"The same winds, mein Herr, with the assistance of disposable booster rockets. In the thirties, we Germans developed the most advanced glider aircraft."
"Why not use a conventional small plane?"
"Too easily monitored. A glider can be pulled up from a field, a clear pasture. A plane must be fueled, be serviced, have maintenance, and frequently, even a flight plan."
"Phantastisch," repeated the American. "Andof coursethe glider has few or no metal parts. Plastic and sized cloth are difficult for radar grids to pick up."
"Difficult," agreed the new-age Nazi. "Not completely impossible, but extremely difficult."
"Amazing," said Herr Lassiter as his companion opened the door of the valley's headquarters. "You are all to be congratulated. Your isolation is matched by your security. Superb!" Feigning a casualness he did not feel, Latham looked around the large room. There was a profusion of sophisticated computerized equipment, banks of consoles against each wall, starchy-uniformed operators in front of each, seemingly an equal mix of men and women.... Men and womensomething was odd, at least not normal. What was it? And then he knew; to an individual, the operators were young, generally in their twenties, mostly blond or light-haired, with clear, suntanned skin. As a group they were inordinately attractive, like models corralled by an advertising agency to sit in front of a client's computer products, conveying the message that potential customers, too, would look like this if they bought the merchandise.
"Each is an expert, Mr. Lassiter," said an unfamiliar, monotonic voice behind Latham. The American turned abruptly. The newcomer was a man about his own age, dressed in camouflage fatigues and wearing a Wehrmacht officer's cap; he had silently emerged from an open doorway on the left. "General Ulrich von Schnabe, your enthusiastic host, mein Herr," he continued, offering his hand. "We meet a legend in his own time. Such a privilege!"
"You're far too generous, General. I'm merely an international businessman, but one with definite ideological persuasions, if you like."
"No doubt reached by years of international observation?"
"You could say that, and not be in error. They claim that Africa was the first continent, yet, while others have developed over several thousand years, Afrika remains the Dark Continent, the black continent. The northern shores are now havens for equally inferior people." "Well said, Mr. Lassiter. Yet you've made millions, some say billions, servicing the dark and darker skins."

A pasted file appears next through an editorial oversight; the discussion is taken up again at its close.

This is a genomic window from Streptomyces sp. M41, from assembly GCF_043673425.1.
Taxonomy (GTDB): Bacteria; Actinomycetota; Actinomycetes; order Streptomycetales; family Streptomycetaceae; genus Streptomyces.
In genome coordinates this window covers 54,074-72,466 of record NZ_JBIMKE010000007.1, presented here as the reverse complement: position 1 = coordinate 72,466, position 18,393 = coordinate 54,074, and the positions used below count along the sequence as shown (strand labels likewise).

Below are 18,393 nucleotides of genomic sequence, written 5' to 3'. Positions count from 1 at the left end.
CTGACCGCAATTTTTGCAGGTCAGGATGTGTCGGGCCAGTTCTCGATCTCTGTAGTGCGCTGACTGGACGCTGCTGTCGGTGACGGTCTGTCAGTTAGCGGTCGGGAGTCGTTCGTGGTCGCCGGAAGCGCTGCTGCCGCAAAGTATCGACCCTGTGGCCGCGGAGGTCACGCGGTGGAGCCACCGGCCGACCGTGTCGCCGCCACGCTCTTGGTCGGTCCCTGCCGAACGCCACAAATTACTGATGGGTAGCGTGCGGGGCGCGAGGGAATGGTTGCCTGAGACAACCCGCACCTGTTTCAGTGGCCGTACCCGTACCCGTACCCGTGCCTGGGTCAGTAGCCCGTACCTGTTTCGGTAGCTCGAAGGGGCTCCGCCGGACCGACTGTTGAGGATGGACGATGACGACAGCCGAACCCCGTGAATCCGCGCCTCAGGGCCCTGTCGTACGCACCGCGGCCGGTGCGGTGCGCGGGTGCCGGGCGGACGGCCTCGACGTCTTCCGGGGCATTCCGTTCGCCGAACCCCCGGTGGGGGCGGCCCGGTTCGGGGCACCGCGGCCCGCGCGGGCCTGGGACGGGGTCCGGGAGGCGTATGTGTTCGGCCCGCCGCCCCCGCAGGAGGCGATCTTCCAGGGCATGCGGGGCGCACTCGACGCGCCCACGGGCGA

"Why not? What better satisfaction can a man like me have than by helping them slaughter each other?"
"Wunderbar! Beautifully and perceptively stated...You were studying our group here, I watched you. You can see for yourself that these, every one, are of Aryan blood. Pure Aryan blood. As are those everywhere in our valley. Each has been carefully selected, bloodlines traced, their commitment absolute."
The dream of the Lebensborn," said the American quietly, revially. "The breeding farms estates actually, if I'm not mistaken, where the finest SS officers were bred to strong Teutonic men"
Eichmann had studies done. It was determined that the north Germanic female had not only the finest bone structure in Europe and extraordinary strength, but a marked subservience to the male," interrupted the general.
"The true superior race," concluded Lassiter admiringly. Would that the dream had come true."
"In large measure it has," said Von Schnabe quietly. "We believe a great many here, if not a majority, are the children of those women. We stole lists from the Red Cross in Geneva, and spent years tracing down each family where the Lebensborn infants had been sent. These, and others we shall recruit throughout Europe, are Sonnenkinder, the Children of the Sun. The inheritors of the earth!"
"We're reaching out everywhere, and everywhere those selected respond to us, for the circumstances are the same. Just as in the studies, when the stranglehold of the Versailles and Locarno treaty led to the economic collapse of the Weimar Republic and the influx of undesirables throughout Germany, so has the collapse of Berlin Wall led to chaos. We are a nation in conflagration, the low-born non-Aryans crossing our borders in unlimited numbers, taking our jobs, polluting our morals, making whores of our women. Because where they come from it's perfectly acceptable. It's totally unacceptable and it must stop! You agree, of course."